The Host


The Host (Goi-mool)
Song Kang-ho (Sympathy for Mr. Vengeance, Memories of Murder)
Byeon Hee-bong (“My Girl”, Crying Fist),
Park Hae-il (Rules of Dating, Memories of Murder),
Bae Doona (“Someday”, Linda, Linda, Linda),
Ko Ah-seong (“Beating Heart”, “Sad Love Story”)

Directed by:
Bong Joon-ho (Memories of Murder, Barking Dogs Never Bite)
Written by:
Baek Cheol-hyeon, Bong Joon-ho (Memories of Murder, Barking Dogs Never Bite), Ha Joon-won, Joo-byeol

Genre: Action Horror Comedy
Year: 2006
Runtime: 119 min.
Imdb: tt0468492
Rating: 10   

The year 2000 an American coroner orders his underling to dump unwanted bottles of formaldehyde down the drain, assuming that the Han River, where it will ultimately end up, is big enough and wide enough to handle the poison

The year 2002 two fisherman spot a mutated fish in the river. “How many tails does it have?”
The year 2006 a business man commits suicide off a bridge into the river. Just before he leaps, he spies something dark and mysterious in the water below. When his coworkers don’t see it, he tells them “Morons to the very end. Have a nice life.”
Really, really soon Park Hee-bong runs a snack stand by the river and keeps an eye on his mentally disabled son Gang-du. Gang-du can usually be found either sleeping, stealing bites of their customers’ food, or hoarding small change to buy his daughter Hyun-seo a decent cell phone. Hyun-seo is a typical junior high student, embarrassed by her father and by her drunken, unemployed college graduate uncle Nam-il. Rounding out the family is aunt Nam-joo, an otherwise excellent professional archer who always chokes at the last second. Simply put, they’re really not doing very well, but it could be worse. The Park family is having a typical afternoon until a huge fish-like creature leaps out of the Han River and goes on a rampage. It chomps on a few people, swallows some whole, and snags Hyun-seo before diving back into its polluted home.
What was that about things could be worse?
The US military announce it has discovered that this creature is host to an unknown virus. The Korean government responds by quarantining everyone who came into contact with the beast, restricting access to the river, and sending in disinfectant trucks to spray the area night and day. Stuck in the hospital and told they are going to run tests on him, no one is more surprised than Gang-du when in the middle of the night he receives a call from his daughter. Rather than outright devouring the girl, the goi-mool (for lack of another name) has trapped her in a deep sewer where she has managed to evade it by climbing into a pipe. Unfortunately, the police and hospital staff conclude that Gang-du is delusional, possibly already suffering symptoms of the mysterious virus that the monster carries, and won’t even check his cell phone records. It’s up to the Park family to rescue their youngest. That is, if they can break out of quarantine and manage to figure out exactly where the mutant has her stashed!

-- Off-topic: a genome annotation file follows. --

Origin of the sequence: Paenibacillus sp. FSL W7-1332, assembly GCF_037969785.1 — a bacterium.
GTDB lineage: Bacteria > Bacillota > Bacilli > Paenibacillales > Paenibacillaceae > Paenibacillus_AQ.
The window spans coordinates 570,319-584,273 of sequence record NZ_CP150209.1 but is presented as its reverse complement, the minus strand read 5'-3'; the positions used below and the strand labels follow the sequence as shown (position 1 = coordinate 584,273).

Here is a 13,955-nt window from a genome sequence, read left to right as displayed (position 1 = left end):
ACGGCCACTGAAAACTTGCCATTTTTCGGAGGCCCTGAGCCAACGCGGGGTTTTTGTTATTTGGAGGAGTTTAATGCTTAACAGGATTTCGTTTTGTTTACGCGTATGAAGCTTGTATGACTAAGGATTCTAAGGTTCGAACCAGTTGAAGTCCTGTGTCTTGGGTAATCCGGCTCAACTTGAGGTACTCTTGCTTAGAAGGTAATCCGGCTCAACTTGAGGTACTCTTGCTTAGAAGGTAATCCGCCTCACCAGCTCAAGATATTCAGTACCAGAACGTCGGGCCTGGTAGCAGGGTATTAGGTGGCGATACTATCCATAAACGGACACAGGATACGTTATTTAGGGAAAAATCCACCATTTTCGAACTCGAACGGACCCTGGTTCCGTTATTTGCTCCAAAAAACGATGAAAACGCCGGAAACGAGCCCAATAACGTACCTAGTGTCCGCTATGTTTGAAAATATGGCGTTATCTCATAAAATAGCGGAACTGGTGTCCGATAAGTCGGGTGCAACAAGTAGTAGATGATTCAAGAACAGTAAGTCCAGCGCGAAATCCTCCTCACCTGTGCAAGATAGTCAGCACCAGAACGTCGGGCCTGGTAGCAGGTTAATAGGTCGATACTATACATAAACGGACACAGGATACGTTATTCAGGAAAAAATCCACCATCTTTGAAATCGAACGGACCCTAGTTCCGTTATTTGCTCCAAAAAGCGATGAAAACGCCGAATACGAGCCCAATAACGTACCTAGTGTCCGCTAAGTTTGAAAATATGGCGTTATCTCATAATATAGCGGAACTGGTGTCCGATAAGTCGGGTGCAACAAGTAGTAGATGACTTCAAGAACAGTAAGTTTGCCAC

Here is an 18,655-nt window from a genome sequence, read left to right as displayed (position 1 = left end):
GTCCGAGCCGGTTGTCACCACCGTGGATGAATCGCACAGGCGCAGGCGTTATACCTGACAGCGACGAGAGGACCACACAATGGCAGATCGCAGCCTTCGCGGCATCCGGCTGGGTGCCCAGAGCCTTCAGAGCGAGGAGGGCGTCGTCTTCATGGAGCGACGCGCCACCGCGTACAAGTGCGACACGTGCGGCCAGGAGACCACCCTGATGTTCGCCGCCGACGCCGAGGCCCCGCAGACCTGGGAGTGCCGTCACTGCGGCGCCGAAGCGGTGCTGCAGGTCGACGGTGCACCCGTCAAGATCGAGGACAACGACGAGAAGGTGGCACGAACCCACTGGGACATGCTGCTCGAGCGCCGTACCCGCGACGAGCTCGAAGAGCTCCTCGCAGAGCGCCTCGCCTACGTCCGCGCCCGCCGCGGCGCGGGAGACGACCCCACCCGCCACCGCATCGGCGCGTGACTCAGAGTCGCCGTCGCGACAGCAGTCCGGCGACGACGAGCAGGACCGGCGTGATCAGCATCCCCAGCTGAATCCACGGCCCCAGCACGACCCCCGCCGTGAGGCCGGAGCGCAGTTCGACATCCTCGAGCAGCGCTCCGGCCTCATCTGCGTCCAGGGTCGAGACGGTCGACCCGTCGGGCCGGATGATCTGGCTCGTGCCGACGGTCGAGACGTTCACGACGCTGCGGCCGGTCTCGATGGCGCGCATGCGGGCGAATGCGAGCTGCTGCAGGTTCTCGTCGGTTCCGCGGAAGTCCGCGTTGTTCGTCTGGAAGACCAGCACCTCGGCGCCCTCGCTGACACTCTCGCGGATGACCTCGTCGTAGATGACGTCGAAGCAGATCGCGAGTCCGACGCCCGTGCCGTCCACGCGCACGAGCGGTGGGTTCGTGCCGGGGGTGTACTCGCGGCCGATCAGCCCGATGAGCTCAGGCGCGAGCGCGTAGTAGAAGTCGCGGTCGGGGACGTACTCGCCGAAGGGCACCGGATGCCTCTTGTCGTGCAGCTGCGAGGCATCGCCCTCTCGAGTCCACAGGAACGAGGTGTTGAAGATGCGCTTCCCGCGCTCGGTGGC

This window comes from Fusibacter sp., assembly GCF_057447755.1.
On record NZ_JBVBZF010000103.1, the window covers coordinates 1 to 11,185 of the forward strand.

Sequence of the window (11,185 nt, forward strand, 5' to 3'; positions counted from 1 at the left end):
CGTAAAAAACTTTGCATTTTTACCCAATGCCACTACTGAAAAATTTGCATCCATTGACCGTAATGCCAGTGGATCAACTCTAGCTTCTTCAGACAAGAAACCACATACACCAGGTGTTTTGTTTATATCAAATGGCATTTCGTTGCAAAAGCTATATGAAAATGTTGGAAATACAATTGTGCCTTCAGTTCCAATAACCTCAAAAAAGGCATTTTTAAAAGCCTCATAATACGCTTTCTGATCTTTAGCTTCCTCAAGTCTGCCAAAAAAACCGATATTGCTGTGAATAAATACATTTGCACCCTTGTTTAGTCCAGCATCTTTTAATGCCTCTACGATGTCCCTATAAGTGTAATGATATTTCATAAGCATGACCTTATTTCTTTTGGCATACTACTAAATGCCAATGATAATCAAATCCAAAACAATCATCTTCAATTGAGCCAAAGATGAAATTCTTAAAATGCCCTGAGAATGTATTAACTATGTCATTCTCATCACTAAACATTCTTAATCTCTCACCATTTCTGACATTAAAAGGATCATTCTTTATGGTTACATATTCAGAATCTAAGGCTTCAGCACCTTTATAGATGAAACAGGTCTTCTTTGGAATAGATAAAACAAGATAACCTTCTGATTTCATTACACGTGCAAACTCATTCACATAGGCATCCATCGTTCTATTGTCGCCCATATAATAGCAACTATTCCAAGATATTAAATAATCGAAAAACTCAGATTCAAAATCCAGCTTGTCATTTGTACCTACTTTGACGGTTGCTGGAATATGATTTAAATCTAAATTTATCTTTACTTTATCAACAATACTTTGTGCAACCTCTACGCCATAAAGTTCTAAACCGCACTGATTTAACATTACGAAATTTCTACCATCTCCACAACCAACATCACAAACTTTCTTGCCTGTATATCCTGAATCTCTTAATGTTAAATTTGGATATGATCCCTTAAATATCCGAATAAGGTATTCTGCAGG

Anyone familiar with director Bong Joon-ho’s previous work will know better than to expect any sudden, miraculous transformation from an incompetent, bickering family to a cohesive, heroic unit. Troubles often bring out the best in people, but not always, and sometimes ‘the best’ is not quite enough. The family has a weak foundation and under pressure, it shows. Nam-il and Nam-joo fall asleep when their father is trying to give a heartwarming speech about how they need to support and understand Gang-du. It’s funny and sad at the same time because while they are tired from worry and mourning and hunting for their niece, they’ve also no doubt heard the same words from their father dozens of times throughout their lives. It made no difference then, and a sudden, unpredicted crisis changes nothing. Though they can barely work together, they do at least share a love and devotion for Hyun-seo that motivates them to keep going.
“The Host” is a great movie on every level. Not only does it have outstanding performances by veteran actors and newbies alike, phenomenal special effects and first-rate direction, it also manages to operate simultaneously as an action-adventure film, family drama, social commentary, comedy and horror story. Predictably, most of the scares revolve around Hyun-seo’s experiences with the creature, trying to evade becoming its next meal and protecting a young homeless boy who has been trapped along with her. However, equal horror surrounds the rest of the Park family in the shape of other human beings. What humans are capable of doing to one another is more terrible than a giant mutant fish that can walk on land and swing by its tail from the beams of a bridge. There’s no warm-and-fuzzy message here. Grandpa Hee-bong admits that it is his own fault Gang-du was malnourished as a child and ended up the way he is, a continual burden to the family. The casual attitude of the American coroner brought about the conditions that created the monster, but everyone made the situation worse, from the individual citizens who reacted to it by throwing more trash into the river, to the Korean government and the WHO who sprayed chemicals into the air. Sometimes people are too short-sighted and selfish and they cause problems for others. Sometimes even tragedy. And because time runs in a straight line we cannot backtrack to fix our mistakes. The best we can to, sometimes, is to clean up our mess and move forward.
And not dump dangerous pollutants into our waterways!
Twelve thumbs up from me and the goi-mool

edited by Aziraphale

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